Figure 3.1.1: Concordance of poor in Tale of Two Cities, Book 1
1320 taste it is that such poor cattle always have in their mouths
948 of sparing the poor child the inheritance of any part of
778 small property of my poor father, whom I never saw--so long
1870 desolate, while your poor heart pined away, weep for it
947 Miss, if the poor lady had suffered so intensely
1884 the love of my poor mother hid his torture from me
1615 stockings, and all his poor tatters of clothes, had, in a long
1577 faded away into a poor weak stain. So sunken and
1001 on your way to the poor wronged gentleman, and, with a
1036 detachment from the poor young lady, by laying a brawny hand
A concordancer is a software tool that produces such a list.
A collocate list is a list of words that occur in the neighborhood of the keyword. For example, a search for the keyword so in the Hong Kong Web Concordancer with a request for words that occur at a distance of two words from the so, returns the following words as the top collocates of so that occur to its right:
Right collocates for 'so'
A part-of-speech tagger automatically tags each word in a text with its part of speech. Current taggers are about 97% accurate (as are human experts). The Collins CoBuild Concordancer allows you to search for part of speech strings rather than strings of words.
Searching, in the context of corpus work, means looking in the online text for a specific keyword, phrase, part-of-speech tag, etc.
Browsing means reading through the documents in the corpus. This is a useful activity only if the documents have been classified. For example, the MICASE corpus is categorized by speech event (lab, lecture, office hour, etc.) and by speaker (professor, undergraduate, grad student, native speaker, non-native speaker, male, female, etc.). This classification allows you to get a sense of the differences between one speech event or speaker type and another.
Sorting means listing words in alphabetical order. The Hong Kong Web Concordancer allows you to sort the collocates immediately to the right or to the left of the keyword.
Websites to get you started.
Corpus Linguistics at the Hong Kong Polytechnic University. Contains a tutorial on corpus linguistics as well as a corpus linguistics course outline with student assignments, etc.
The Internet Grammar of English is an online course in English grammar written primarily for university undergraduates. IGE does not assume any prior knowledge of grammar. It includes interactive exercises.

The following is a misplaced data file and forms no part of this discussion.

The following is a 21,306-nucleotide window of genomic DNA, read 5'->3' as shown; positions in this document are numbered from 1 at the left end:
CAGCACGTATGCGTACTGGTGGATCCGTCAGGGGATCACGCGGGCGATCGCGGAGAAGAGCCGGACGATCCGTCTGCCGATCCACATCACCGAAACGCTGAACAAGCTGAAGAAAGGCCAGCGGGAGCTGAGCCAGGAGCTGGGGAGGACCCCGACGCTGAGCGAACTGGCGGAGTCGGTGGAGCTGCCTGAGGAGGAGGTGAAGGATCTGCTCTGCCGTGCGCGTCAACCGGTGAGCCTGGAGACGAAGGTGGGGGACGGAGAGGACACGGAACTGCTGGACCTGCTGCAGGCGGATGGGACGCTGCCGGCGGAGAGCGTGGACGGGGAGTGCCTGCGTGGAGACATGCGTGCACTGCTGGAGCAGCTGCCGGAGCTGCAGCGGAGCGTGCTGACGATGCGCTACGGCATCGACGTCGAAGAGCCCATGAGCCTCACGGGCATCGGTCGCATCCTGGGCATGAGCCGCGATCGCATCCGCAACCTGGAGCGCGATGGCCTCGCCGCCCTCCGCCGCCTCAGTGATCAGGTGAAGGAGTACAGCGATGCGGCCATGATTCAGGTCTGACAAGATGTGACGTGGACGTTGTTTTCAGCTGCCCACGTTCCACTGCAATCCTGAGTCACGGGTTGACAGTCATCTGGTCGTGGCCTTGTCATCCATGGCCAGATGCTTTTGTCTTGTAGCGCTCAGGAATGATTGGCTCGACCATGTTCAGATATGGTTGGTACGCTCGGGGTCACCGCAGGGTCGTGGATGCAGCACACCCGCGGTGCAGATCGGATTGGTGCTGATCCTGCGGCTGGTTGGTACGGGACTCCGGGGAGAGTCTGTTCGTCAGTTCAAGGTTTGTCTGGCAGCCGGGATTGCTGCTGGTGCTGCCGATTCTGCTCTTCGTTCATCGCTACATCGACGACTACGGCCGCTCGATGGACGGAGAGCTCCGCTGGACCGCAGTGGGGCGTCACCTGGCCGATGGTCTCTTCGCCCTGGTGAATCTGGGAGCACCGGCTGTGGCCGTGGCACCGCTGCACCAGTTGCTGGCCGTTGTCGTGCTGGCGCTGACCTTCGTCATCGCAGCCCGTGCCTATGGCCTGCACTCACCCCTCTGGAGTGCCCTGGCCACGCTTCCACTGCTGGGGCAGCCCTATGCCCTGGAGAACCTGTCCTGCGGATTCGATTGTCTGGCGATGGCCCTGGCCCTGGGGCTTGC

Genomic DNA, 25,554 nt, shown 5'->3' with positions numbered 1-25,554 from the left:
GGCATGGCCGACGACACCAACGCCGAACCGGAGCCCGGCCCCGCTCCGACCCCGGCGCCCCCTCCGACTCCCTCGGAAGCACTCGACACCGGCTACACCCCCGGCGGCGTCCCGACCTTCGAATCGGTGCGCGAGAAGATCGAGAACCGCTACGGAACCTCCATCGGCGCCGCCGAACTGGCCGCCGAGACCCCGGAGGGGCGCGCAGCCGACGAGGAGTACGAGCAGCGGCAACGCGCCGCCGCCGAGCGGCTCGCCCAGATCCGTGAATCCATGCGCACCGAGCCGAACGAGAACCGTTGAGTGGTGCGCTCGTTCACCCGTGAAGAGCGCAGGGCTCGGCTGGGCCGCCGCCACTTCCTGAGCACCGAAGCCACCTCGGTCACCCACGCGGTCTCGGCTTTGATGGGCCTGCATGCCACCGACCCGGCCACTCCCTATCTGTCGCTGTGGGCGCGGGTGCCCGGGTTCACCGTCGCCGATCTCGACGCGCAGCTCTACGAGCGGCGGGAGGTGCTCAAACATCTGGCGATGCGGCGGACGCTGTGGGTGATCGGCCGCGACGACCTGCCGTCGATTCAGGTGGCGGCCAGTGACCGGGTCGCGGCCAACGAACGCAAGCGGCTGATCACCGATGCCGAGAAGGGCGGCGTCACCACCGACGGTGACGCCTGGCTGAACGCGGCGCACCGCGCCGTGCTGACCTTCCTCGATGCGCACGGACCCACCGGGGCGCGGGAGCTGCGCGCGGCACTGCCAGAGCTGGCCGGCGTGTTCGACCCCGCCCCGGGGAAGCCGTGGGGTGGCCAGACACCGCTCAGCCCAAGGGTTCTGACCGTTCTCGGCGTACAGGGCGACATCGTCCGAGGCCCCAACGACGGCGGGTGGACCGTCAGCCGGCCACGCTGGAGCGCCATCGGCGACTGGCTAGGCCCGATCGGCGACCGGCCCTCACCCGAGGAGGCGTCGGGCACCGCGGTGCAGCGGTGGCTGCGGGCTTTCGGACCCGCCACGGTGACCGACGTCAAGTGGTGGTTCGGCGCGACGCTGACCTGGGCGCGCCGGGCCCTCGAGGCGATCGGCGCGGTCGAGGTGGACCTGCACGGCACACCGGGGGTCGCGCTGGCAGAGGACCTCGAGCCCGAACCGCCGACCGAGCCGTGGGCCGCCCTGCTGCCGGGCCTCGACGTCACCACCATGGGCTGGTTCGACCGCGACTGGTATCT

English Grammar on the Web is a resource designed to support ESL/EFL teachers, but it has valuable lists of links to other web resources on English grammar. Particularly helpful is its Lists of Grammar Lists.
The Hong Kong Web Concordancer is a concordance program that allows you to search several million words of English sampled from many sources.
The Collins CoBuild Concordancer allows you to search 56 million words of contemporary written and spoken documents. It also allows you to tag these documents for part of speech.
A Ten-step Introduction to Concordancing through the Collins Cobuild Corpus Concordance Sampler. Instructions for using Collins Cobuild effectively.
MICASE, the Michigan Corpus of Academic Spoken English allows you to search 1,848,364 words of English transcribed from lectures, conversations, service encounters, etc. recorded at the University of Michigan.
POS Tagger, A statistically-based Part-of-Speech Tagger from the University of Colorado; it returns your sentence with Penn Treebank part-of-speech tags assigned.
Bookmarks for Corpus Linguists is a list of web resources on using corpora and links to software and corpus collections.
The Web Concordances and Workbooks from the University of Dundee English Department. This site is devoted to the study of literature using literary computer concordancing, a form of analysing text. This document will attempt to help students understand what is meant by literary concordancing.
WordNet a lexical database for the English language.
Concordances and Corpora. A tutorial by Catherine Ball on the design of corpora, the use of concordances, and available concordancing software.
The Montclair Electronic Language Database (MELD). A collection of ESL student essays and background information on L1, native country, age, gender, and other languages spoken.